This collaborative research project, funded by the National Institute for Health Research (NIHR), Health Services and Delivery Research Programme, examines the experiences of young people with sickle cell as they transition to adulthood and move from using child to adult services.
Learn more about our findings dissemination day with patients, carers, campaigners and clinicians.
Read our project publications, free and open access.
What is This Sickle Cell Life?
This Sickle Cell Life is a collaborative research project at London School of Hygiene & Tropical Medicine (LSHTM), funded by the National Institute for Health Research (NIHR) Health Services and Delivery Research Programme. We have been examining the experiences of young people with sickle cell as they transition to adulthood and move from using child to adult services. The project aims to facilitate dialogue about how transitions into adult healthcare can be improved, including how to improve health services for people with sickle cell.
What is sickle cell disease and why are we focusing on young people?
Sickle cell disease is an inherited blood condition that causes severe pain episodes, with risk of stroke and severe infections. When young people with sickle cell disease first move to adult services, they are hospitalized a lot more than other age groups. We need to support them so that they are better prepared for adult services and self-management.
What happens when children become adults can affect their future lives. If you have a long-term condition you must learn to manage it yourself more as you get older. The healthcare services you use change as you transition to adult services. Those transitions do not always progress smoothly, which can have major effects on young people. This Sickle Cell Life has been exploring how young people with sickle cell disease move from using child to adult healthcare services.
How did we conduct the research?
This is a co-produced project. Our priority was to involve young people with sickle cell, and their parents and carers, every step of the journey, from the earliest planning stages.
Throughout the project, we have worked with people with sickle cell and a carer of a young person with sickle cell to design the study and think about the kind of issues we wanted to ask young people about. We also collaborated with these patient experts to analyse the data and think about the implications for practice. Having analysed the data together, we have co-authored an academic publication with them based on our findings, which you can read open-access, here. As well as involving young people and their parents and carers in developing the study – and writing research findings with patient experts – we worked with haemotologists, paediatricians, and quality improvement experts on developing the study, analysing findings, and working on how to get the findings into practice.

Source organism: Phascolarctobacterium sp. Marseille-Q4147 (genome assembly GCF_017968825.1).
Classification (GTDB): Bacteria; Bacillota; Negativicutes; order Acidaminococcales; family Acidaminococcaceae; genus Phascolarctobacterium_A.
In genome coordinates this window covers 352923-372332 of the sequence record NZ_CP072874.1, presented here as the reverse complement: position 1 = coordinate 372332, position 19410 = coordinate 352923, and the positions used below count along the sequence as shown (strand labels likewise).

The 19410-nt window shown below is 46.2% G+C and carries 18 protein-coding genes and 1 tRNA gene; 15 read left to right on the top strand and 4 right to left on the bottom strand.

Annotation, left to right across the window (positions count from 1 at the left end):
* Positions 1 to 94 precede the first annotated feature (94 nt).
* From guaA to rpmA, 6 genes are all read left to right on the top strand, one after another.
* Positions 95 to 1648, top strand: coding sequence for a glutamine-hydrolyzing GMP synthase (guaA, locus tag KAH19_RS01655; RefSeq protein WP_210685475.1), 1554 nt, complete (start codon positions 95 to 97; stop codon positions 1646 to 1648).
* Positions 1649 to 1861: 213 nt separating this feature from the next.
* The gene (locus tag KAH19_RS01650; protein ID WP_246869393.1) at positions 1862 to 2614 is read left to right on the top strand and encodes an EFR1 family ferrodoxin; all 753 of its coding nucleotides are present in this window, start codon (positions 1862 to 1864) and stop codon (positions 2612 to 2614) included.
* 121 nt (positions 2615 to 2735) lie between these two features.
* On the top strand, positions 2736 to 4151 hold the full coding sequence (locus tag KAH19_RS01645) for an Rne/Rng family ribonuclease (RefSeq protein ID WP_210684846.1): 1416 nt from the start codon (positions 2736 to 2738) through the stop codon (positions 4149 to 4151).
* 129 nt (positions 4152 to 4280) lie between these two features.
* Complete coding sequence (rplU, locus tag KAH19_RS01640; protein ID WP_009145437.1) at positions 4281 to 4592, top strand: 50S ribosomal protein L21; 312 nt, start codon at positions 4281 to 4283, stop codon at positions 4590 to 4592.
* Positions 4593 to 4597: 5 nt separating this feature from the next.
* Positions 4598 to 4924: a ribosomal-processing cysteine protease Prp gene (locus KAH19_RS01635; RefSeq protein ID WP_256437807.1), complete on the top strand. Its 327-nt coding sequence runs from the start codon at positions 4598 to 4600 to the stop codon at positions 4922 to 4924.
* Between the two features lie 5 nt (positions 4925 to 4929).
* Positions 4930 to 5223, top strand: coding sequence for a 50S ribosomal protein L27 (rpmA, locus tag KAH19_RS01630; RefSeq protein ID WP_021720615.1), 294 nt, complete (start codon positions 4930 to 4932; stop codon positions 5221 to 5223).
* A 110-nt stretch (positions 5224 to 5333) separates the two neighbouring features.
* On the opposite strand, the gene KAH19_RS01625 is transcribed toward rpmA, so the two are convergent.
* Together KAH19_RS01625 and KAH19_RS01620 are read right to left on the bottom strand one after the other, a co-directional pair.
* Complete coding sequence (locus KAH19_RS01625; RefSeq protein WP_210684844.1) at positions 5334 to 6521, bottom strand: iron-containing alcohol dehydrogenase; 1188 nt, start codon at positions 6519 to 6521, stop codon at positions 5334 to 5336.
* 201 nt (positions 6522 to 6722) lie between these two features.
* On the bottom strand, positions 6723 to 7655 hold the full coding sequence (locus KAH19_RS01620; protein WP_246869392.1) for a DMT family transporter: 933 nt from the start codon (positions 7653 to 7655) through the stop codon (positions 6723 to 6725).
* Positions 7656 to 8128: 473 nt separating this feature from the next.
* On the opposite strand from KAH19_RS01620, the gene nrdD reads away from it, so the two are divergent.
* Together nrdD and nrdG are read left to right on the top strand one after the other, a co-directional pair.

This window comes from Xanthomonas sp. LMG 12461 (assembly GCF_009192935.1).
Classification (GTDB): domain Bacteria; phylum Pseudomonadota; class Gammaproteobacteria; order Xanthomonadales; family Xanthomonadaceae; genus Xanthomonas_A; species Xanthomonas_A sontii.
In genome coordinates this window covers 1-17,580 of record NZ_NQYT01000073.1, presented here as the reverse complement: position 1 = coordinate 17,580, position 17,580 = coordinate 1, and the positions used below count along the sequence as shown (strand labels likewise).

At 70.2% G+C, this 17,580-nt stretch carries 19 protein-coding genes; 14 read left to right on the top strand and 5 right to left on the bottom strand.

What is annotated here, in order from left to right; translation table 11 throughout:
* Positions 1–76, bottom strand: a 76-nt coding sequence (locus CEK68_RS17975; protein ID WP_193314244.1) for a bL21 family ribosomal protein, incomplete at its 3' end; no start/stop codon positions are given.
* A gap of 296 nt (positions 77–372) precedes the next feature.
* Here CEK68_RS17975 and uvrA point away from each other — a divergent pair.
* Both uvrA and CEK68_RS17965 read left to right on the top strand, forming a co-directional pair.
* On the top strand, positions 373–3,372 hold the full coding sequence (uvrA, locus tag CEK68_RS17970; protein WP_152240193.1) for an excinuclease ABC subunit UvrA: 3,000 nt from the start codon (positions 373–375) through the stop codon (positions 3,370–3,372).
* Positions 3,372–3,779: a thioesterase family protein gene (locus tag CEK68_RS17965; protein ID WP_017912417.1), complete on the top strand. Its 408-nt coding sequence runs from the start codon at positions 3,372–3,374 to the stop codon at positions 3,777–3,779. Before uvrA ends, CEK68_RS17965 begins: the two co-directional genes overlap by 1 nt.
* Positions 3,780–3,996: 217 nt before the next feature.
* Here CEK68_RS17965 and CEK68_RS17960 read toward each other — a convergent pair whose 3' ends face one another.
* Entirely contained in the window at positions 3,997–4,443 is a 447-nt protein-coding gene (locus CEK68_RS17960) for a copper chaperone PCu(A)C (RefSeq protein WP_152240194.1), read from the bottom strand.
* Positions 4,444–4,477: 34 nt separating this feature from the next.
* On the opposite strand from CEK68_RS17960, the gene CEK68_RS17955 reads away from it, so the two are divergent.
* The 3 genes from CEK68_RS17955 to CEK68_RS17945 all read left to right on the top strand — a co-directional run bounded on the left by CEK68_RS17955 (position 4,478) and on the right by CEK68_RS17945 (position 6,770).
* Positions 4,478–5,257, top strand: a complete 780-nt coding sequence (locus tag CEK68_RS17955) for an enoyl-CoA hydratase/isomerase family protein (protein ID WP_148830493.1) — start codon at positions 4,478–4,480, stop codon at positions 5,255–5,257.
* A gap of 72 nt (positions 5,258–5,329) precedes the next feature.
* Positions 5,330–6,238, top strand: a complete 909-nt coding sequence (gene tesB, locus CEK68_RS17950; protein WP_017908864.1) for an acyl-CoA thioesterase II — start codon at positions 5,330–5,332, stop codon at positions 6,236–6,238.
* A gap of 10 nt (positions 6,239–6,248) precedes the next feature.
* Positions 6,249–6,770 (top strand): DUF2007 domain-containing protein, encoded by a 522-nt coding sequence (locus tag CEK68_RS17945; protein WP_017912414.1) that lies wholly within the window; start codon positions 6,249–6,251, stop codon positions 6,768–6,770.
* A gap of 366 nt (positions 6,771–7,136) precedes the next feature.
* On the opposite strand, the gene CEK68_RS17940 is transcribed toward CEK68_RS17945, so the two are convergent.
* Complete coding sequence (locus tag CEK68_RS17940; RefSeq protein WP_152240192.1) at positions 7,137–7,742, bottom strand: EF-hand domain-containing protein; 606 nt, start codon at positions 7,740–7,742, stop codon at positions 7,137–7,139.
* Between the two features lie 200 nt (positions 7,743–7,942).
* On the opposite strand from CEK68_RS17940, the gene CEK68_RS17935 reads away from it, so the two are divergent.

We conducted 80 interviews across England with 48 young people with SCD aged between 13 and 21. We took a sociological approach to look beyond the clinical realm into other areas relevant to transitions to adulthood such as education and social relationships.
What did we find?
We found that a key challenge for young people with SCD during transition relates to barriers to having a voice about their condition and practising patient expertise - knowledge of their body and of how the condition affects them – in interactions with others. On the one hand healthcare providers and parents/carers demand that the young person must learn more about their condition and body, and act responsibly to stay healthy. On the other, when the young person attempts to practise these new behaviours and use their patient expertise for instance by making requests about the care they receive, they are often disregarded, questioned or made to feel invisible. This feeling of not being listened to happened most within non-specialist healthcare settings during unplanned visits including Emergency care and on general hospital wards, as well as in social contexts such as school.
The main areas of concern for young people with regards to obstacles to receiving quality unplanned hospital care included pain relief needs not always being managed in a timely way; being ignored when asking for help with basic bodily care; and non-specialist staff not knowing enough about SCD. These healthcare experiences during the period of transition can negatively affect young people’s healthcare-related behaviour. Our findings suggest transitioning can involve young people with SCD developing mistrust in non-specialist hospital care. This can lead to avoidance tactics to stay out of hospital as much as possible. Going to hospital for unplanned care was viewed as a last resort, and participants pushed themselves to manage painful episodes at home despite knowing this could pose serious health risks. They also worried about the impact of their condition on their parents/carers. They learned how to protect parents/carers by concealing pain.